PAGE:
Today's Featured Contributor is Roksana Bialczak, a food junkie who spent a semester in Milan, Italy, seeing and tasting as much as she could. In her post, Roksana shares tips on finding the best food in any travel destination.
When you first arrive in a new city, it is sometimes difficult to organize your thoughts and actions while taking everything in at once. Overwhelmed by the idea of “so much to do, so little time,” you may at first struggle to figure out the transportation systems while becoming acquainted with the city’s unfamiliar geography. Then there’s a sense of anxiety about the inevitable impending language barriers you are about to be faced with. Somewhere in the midst of all of this you're probably thinking, "what should I get to eat?" For me, not only is that the most important question, but it is also a loaded one.
With a plethora of touristy hot spots and restaurants, you will have no problem finding a quick and easy place to get your fill. But why not start your tour of the city early on and indulge in some local eats instead? It will help focus your scattered thoughts and give you energy to tackle the rest of the day. Local food is almost always better than the food served at tourist spots—and likely cheaper too!
These are the four best ways to discover hidden foodie gems:
1. Ask the Concierge or the Hostel Front Desk
Most times they have all the information you would ever need. Ask them to tell you what THEIR favorite place to eat is and what the traditional food of the city is. Odds are they have lived in the city for quite some time and can narrow down a few places for you to try. Not only can they advise you on the best places to visit, but they can also warn you of the culinary disasters that you must avoid. While some may not give you the best advice, others will take out a map and circle what may seem like an obscure alley in the outskirts of the city. Those are usually the ones that are spot on. From personal experience, I have found that asking for the less touristy places to visit elicits a more genuine response.
2. Make Friends
Whether you meet people in your hostel, on the street or at the bar, they can be another resource for you to gain a local perspective on eateries. Obviously it is important to use your judgment when talking to strangers. Remember to trust your gut! If you are friendly and willing to explore the city genuinely, people will often be excited to help you make the best of your stay. People who love their city will enjoy helping you fall in love with it too! The quickest way to anyone's heart is through their stomach. They may even invite you over for a home-cooked meal!
3. Ask Your Cab Driver
This is a trick I learned while in New York City, but I would bet that it works almost anywhere. Cab drivers know the ins and outs of the city better than most of the locals, mainly because they drive around all day and night. If you have to take a cab anywhere, simply ask the cab driver what their favorite place to eat is or what types of foods are unique to their city. Tell them it does not have to be fancy or touristy--just delicious--to ensure that you get the most culturally satisfying culinary experience possible.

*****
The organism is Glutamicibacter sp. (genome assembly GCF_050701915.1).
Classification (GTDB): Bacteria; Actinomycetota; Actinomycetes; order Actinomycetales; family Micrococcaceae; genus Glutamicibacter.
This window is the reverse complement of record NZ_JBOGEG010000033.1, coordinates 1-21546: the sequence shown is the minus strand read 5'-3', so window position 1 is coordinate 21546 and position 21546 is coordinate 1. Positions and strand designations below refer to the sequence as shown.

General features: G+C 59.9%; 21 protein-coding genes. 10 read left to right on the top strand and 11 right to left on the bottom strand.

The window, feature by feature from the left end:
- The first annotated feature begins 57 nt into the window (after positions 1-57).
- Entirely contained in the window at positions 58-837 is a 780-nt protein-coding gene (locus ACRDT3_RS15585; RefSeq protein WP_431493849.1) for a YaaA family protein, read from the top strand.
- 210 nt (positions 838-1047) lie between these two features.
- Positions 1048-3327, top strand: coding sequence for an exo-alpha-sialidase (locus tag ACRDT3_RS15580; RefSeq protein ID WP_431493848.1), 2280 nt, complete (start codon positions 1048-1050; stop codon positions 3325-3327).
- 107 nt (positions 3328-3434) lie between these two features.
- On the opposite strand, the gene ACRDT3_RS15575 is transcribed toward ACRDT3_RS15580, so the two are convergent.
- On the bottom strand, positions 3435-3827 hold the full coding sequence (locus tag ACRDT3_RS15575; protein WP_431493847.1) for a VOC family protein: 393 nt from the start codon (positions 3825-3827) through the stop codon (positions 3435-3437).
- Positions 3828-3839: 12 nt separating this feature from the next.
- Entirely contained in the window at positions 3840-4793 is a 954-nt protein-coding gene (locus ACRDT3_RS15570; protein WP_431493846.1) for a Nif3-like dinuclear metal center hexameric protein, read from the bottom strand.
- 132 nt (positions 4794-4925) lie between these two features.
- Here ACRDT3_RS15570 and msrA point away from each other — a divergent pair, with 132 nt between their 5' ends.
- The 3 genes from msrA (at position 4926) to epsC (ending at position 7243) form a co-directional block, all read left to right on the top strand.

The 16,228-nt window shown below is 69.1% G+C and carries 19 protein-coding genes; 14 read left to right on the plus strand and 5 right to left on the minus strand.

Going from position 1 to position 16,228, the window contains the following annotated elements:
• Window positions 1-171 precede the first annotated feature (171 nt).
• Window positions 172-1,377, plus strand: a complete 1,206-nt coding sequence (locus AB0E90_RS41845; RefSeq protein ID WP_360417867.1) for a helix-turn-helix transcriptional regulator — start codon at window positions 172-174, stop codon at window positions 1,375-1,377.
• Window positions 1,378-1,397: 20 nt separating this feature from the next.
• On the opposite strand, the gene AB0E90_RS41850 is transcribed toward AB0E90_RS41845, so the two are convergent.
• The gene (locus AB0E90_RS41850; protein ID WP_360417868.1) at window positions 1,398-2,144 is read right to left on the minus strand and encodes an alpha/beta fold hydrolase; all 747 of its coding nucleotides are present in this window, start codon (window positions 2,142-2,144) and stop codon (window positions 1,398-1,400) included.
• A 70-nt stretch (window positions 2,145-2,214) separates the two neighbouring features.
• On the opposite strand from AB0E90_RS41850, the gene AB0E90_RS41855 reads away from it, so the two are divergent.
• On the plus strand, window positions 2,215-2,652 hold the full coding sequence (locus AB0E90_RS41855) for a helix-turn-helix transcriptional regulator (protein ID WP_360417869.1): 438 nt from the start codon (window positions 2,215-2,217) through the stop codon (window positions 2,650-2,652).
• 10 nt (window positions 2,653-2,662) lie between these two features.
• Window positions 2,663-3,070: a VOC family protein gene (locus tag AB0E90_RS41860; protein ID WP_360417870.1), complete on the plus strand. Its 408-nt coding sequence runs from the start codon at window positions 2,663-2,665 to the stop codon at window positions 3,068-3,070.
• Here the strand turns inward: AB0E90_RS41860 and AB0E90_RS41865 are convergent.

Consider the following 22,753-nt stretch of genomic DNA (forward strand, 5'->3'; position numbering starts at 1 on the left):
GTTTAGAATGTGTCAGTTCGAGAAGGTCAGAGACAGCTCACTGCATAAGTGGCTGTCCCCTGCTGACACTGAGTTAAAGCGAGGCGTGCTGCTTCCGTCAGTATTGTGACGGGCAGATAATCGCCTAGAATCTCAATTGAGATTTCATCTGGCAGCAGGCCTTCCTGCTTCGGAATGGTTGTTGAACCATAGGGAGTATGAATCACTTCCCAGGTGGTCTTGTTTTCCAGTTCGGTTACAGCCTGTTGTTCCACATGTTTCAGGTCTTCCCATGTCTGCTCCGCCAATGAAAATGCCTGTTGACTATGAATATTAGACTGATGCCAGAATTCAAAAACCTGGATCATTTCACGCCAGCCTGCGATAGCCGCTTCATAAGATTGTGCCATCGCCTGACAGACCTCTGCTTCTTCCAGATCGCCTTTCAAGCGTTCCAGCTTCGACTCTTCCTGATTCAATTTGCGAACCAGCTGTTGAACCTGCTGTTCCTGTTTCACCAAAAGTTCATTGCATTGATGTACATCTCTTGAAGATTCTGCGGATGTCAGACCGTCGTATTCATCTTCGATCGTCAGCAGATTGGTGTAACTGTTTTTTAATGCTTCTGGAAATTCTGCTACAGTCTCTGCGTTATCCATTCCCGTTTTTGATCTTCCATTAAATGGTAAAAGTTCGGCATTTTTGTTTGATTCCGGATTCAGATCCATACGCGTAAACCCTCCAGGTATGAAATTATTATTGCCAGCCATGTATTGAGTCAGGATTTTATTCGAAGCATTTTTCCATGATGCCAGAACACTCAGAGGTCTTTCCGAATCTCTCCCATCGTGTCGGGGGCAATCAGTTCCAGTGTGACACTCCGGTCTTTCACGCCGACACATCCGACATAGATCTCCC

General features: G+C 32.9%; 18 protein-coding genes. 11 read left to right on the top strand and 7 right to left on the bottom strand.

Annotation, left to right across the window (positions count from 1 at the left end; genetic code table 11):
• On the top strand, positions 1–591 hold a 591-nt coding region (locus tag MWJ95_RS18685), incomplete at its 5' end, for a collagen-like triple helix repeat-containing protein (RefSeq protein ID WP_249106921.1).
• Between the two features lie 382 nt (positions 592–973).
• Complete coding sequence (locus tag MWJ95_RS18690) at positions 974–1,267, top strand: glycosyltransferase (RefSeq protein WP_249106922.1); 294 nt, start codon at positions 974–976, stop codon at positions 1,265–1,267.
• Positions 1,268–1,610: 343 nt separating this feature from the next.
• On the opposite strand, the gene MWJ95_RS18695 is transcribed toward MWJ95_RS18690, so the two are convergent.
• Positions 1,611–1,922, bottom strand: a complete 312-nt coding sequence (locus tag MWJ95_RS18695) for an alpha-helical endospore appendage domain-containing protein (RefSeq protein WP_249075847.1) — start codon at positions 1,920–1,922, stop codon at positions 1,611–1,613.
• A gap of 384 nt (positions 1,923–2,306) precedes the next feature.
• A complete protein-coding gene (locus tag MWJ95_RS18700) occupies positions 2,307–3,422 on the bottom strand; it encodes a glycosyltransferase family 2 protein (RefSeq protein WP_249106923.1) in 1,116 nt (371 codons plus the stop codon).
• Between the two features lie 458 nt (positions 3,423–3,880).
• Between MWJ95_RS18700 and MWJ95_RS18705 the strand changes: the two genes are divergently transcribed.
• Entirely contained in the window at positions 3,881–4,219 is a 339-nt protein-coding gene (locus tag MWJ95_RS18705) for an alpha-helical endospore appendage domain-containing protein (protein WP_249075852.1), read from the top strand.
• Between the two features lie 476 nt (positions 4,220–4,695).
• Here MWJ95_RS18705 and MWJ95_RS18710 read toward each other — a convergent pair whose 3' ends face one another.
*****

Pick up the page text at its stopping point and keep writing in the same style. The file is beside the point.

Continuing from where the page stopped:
4. Check Out the Supermarket
Some of the most tasty and authentic meals I have had were the ones I purchased at grocery stores. Supermarkets carry the products that most locals use for their every day home cooking. Sometimes it’s more fun to stop by a cheese market for some brie and a boulangerie for a baguette and head to the Eiffel Tower for a picnic in the park. It also doesn't hurt if you can wash it all down with some French wine.
There is always so much to learn, so much to do and so much to discover in a new city. Learning about a city through its food is a fascinating way to explore its traditions and history. Every city is unique in its own way; exploring the different types of cuisine is a sure way to make your travels memorable. You may not remember the name of the church that you visited in Rome, but you will certainly remember the way the tiramisu gelato melted in your mouth that day. Buon Appetito!
Roksana Bialczak recently graduated from Fordham University. During her junior year, she spent a semester abroad to learn something about life outside of the classroom. Her semester in Milan, Italy allowed Roksana to spend most weekends flying or training through Europe gobbling up as much as she could about each city and its cuisine--pun intended. Now that she is working a 9-5 job and cannot rewind the clock to those five months, Roksana relives them by sharing what she learned. Want to learn more about Roksana? Connect with her on LinkedIn!
Are you an expert when it comes to knowing the ins and outs of a specific destination, how to pack for an extensive stay abroad, or other travel related content? Do you have a passion for meaningful travel and the experience to prove it? Then GoAbroad would love to feature you as a Featured Contributor! Please see the required guidelines here.